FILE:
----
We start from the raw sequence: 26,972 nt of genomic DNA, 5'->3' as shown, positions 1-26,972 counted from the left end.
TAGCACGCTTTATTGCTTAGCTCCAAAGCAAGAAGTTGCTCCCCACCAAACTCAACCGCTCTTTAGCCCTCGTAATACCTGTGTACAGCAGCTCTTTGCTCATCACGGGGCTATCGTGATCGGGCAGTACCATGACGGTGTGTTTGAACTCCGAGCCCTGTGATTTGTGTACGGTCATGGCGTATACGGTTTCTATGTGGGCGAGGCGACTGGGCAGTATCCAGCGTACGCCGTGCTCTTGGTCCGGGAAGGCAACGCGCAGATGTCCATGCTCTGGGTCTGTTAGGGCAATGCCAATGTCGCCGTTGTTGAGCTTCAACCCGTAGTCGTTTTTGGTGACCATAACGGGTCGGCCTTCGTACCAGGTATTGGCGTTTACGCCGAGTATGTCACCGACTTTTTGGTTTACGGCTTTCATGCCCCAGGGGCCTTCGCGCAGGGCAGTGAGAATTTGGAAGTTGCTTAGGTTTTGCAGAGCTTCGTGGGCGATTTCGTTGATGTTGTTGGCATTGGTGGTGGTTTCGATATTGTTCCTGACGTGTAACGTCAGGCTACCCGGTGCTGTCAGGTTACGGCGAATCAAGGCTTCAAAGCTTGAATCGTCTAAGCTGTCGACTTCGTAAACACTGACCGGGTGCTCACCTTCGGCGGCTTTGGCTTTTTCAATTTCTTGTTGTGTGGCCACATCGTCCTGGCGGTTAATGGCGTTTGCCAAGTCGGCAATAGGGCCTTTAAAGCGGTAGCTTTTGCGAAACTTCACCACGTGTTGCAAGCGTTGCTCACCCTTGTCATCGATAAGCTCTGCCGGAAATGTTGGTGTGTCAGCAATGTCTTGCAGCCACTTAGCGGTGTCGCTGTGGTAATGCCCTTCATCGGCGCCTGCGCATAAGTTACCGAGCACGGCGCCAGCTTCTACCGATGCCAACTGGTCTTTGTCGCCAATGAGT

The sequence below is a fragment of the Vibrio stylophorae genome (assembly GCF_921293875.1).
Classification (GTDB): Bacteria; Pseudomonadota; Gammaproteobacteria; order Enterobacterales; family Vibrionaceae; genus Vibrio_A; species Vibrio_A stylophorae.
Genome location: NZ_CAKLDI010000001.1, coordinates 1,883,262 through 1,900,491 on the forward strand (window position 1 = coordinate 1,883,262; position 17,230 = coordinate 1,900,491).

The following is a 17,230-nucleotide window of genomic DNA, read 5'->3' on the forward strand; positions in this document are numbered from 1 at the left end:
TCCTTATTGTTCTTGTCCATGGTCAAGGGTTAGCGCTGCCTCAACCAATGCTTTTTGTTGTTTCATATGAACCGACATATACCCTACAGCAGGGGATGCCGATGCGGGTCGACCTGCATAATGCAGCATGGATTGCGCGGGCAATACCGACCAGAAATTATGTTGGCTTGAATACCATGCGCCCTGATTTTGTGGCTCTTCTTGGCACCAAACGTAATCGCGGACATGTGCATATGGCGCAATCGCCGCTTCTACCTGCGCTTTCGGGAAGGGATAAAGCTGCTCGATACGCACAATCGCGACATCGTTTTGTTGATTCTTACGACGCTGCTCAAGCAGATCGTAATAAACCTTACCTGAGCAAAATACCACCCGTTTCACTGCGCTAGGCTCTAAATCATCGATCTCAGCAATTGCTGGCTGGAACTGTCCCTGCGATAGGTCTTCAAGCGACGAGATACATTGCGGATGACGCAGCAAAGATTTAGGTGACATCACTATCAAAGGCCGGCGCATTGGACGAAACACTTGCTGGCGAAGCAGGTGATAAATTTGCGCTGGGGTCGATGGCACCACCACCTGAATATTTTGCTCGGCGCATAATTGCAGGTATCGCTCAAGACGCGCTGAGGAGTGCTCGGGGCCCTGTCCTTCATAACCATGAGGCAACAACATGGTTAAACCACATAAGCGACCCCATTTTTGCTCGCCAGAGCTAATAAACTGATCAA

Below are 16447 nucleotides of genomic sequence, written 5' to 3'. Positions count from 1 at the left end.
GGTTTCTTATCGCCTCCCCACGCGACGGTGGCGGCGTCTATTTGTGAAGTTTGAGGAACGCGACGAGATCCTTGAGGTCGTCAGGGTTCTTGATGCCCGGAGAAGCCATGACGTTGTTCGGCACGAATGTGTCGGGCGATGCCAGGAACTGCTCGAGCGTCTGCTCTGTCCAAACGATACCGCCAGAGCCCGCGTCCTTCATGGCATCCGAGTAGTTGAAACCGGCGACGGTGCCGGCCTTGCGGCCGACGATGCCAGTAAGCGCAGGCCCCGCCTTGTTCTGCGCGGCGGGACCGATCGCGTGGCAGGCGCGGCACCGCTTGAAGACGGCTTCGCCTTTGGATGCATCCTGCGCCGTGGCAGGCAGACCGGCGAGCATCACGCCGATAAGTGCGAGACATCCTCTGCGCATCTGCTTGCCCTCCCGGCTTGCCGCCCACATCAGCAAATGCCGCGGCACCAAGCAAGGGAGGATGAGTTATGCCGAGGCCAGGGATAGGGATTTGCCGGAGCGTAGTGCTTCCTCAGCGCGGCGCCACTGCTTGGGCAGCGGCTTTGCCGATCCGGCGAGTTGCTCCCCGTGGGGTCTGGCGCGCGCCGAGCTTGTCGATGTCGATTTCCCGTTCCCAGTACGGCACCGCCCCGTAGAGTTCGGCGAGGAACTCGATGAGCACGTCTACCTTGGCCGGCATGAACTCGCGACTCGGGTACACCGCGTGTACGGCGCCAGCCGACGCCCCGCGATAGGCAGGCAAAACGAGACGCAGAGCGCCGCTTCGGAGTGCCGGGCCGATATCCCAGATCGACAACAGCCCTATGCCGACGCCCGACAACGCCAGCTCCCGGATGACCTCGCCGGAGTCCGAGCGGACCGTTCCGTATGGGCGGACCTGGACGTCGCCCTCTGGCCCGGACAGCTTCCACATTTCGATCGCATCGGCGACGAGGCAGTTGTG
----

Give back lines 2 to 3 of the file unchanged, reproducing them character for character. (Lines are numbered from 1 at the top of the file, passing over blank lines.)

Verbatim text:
TAGCACGCTTTATTGCTTAGCTCCAAAGCAAGAAGTTGCTCCCCACCAAACTCAACCGCTCTTTAGCCCTCGTAATACCTGTGTACAGCAGCTCTTTGCTCATCACGGGGCTATCGTGATCGGGCAGTACCATGACGGTGTGTTTGAACTCCGAGCCCTGTGATTTGTGTACGGTCATGGCGTATACGGTTTCTATGTGGGCGAGGCGACTGGGCAGTATCCAGCGTACGCCGTGCTCTTGGTCCGGGAAGGCAACGCGCAGATGTCCATGCTCTGGGTCTGTTAGGGCAATGCCAATGTCGCCGTTGTTGAGCTTCAACCCGTAGTCGTTTTTGGTGACCATAACGGGTCGGCCTTCGTACCAGGTATTGGCGTTTACGCCGAGTATGTCACCGACTTTTTGGTTTACGGCTTTCATGCCCCAGGGGCCTTCGCGCAGGGCAGTGAGAATTTGGAAGTTGCTTAGGTTTTGCAGAGCTTCGTGGGCGATTTCGTTGATGTTGTTGGCATTGGTGGTGGTTTCGATATTGTTCCTGACGTGTAACGTCAGGCTACCCGGTGCTGTCAGGTTACGGCGAATCAAGGCTTCAAAGCTTGAATCGTCTAAGCTGTCGACTTCGTAAACACTGACCGGGTGCTCACCTTCGGCGGCTTTGGCTTTTTCAATTTCTTGTTGTGTGGCCACATCGTCCTGGCGGTTAATGGCGTTTGCCAAGTCGGCAATAGGGCCTTTAAAGCGGTAGCTTTTGCGAAACTTCACCACGTGTTGCAAGCGTTGCTCACCCTTGTCATCGATAAGCTCTGCCGGAAATGTTGGTGTGTCAGCAATGTCTTGCAGCCACTTAGCGGTGTCGCTGTGGTAATGCCCTTCATCGGCGCCTGCGCATAAGTTACCGAGCACGGCGCCAGCTTCTACCGATGCCAACTGGTCTTTGTCGCCAATGAGT

The sequence below is a fragment of the Vibrio stylophorae genome (assembly GCF_921293875.1).